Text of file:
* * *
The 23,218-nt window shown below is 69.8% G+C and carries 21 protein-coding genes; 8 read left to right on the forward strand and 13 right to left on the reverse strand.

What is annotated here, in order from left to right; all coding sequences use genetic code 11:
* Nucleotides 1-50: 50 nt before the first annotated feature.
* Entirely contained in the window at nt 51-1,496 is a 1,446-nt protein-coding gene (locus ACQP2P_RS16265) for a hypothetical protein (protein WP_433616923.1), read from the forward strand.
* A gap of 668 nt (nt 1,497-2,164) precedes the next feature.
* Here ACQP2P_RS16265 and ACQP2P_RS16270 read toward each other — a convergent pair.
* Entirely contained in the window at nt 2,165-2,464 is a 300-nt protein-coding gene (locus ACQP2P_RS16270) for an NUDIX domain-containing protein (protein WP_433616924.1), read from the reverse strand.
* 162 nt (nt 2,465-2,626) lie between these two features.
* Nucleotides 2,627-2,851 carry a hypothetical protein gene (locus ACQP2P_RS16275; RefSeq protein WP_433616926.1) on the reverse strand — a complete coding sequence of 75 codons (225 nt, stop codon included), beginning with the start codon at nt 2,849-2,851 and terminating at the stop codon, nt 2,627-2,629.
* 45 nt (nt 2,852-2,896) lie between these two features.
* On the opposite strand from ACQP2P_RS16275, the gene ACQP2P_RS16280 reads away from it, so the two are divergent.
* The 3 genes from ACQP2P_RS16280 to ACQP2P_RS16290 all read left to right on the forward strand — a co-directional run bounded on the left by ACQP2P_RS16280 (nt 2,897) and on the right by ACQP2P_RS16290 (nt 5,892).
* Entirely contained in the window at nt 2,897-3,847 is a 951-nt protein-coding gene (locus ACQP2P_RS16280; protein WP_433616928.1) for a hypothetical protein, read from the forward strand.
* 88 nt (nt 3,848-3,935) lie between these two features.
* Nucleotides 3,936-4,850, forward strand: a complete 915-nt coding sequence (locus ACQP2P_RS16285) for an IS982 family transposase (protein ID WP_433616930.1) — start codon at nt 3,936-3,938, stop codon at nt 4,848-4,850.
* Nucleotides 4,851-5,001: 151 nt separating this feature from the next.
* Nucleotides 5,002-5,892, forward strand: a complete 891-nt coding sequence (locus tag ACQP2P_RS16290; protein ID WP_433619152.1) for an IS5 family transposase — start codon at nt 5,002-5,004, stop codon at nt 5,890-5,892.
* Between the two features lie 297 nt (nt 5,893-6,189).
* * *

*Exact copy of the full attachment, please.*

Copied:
The 23,218-nt window shown below is 69.8% G+C and carries 21 protein-coding genes; 8 read left to right on the forward strand and 13 right to left on the reverse strand.

What is annotated here, in order from left to right; all coding sequences use genetic code 11:
* Nucleotides 1-50: 50 nt before the first annotated feature.
* Entirely contained in the window at nt 51-1,496 is a 1,446-nt protein-coding gene (locus ACQP2P_RS16265) for a hypothetical protein (protein WP_433616923.1), read from the forward strand.
* A gap of 668 nt (nt 1,497-2,164) precedes the next feature.
* Here ACQP2P_RS16265 and ACQP2P_RS16270 read toward each other — a convergent pair.
* Entirely contained in the window at nt 2,165-2,464 is a 300-nt protein-coding gene (locus ACQP2P_RS16270) for an NUDIX domain-containing protein (protein WP_433616924.1), read from the reverse strand.
* 162 nt (nt 2,465-2,626) lie between these two features.
* Nucleotides 2,627-2,851 carry a hypothetical protein gene (locus ACQP2P_RS16275; RefSeq protein WP_433616926.1) on the reverse strand — a complete coding sequence of 75 codons (225 nt, stop codon included), beginning with the start codon at nt 2,849-2,851 and terminating at the stop codon, nt 2,627-2,629.
* 45 nt (nt 2,852-2,896) lie between these two features.
* On the opposite strand from ACQP2P_RS16275, the gene ACQP2P_RS16280 reads away from it, so the two are divergent.
* The 3 genes from ACQP2P_RS16280 to ACQP2P_RS16290 all read left to right on the forward strand — a co-directional run bounded on the left by ACQP2P_RS16280 (nt 2,897) and on the right by ACQP2P_RS16290 (nt 5,892).
* Entirely contained in the window at nt 2,897-3,847 is a 951-nt protein-coding gene (locus ACQP2P_RS16280; protein WP_433616928.1) for a hypothetical protein, read from the forward strand.
* 88 nt (nt 3,848-3,935) lie between these two features.
* Nucleotides 3,936-4,850, forward strand: a complete 915-nt coding sequence (locus ACQP2P_RS16285) for an IS982 family transposase (protein ID WP_433616930.1) — start codon at nt 3,936-3,938, stop codon at nt 4,848-4,850.
* Nucleotides 4,851-5,001: 151 nt separating this feature from the next.
* Nucleotides 5,002-5,892, forward strand: a complete 891-nt coding sequence (locus tag ACQP2P_RS16290; protein ID WP_433619152.1) for an IS5 family transposase — start codon at nt 5,002-5,004, stop codon at nt 5,890-5,892.
* Between the two features lie 297 nt (nt 5,893-6,189).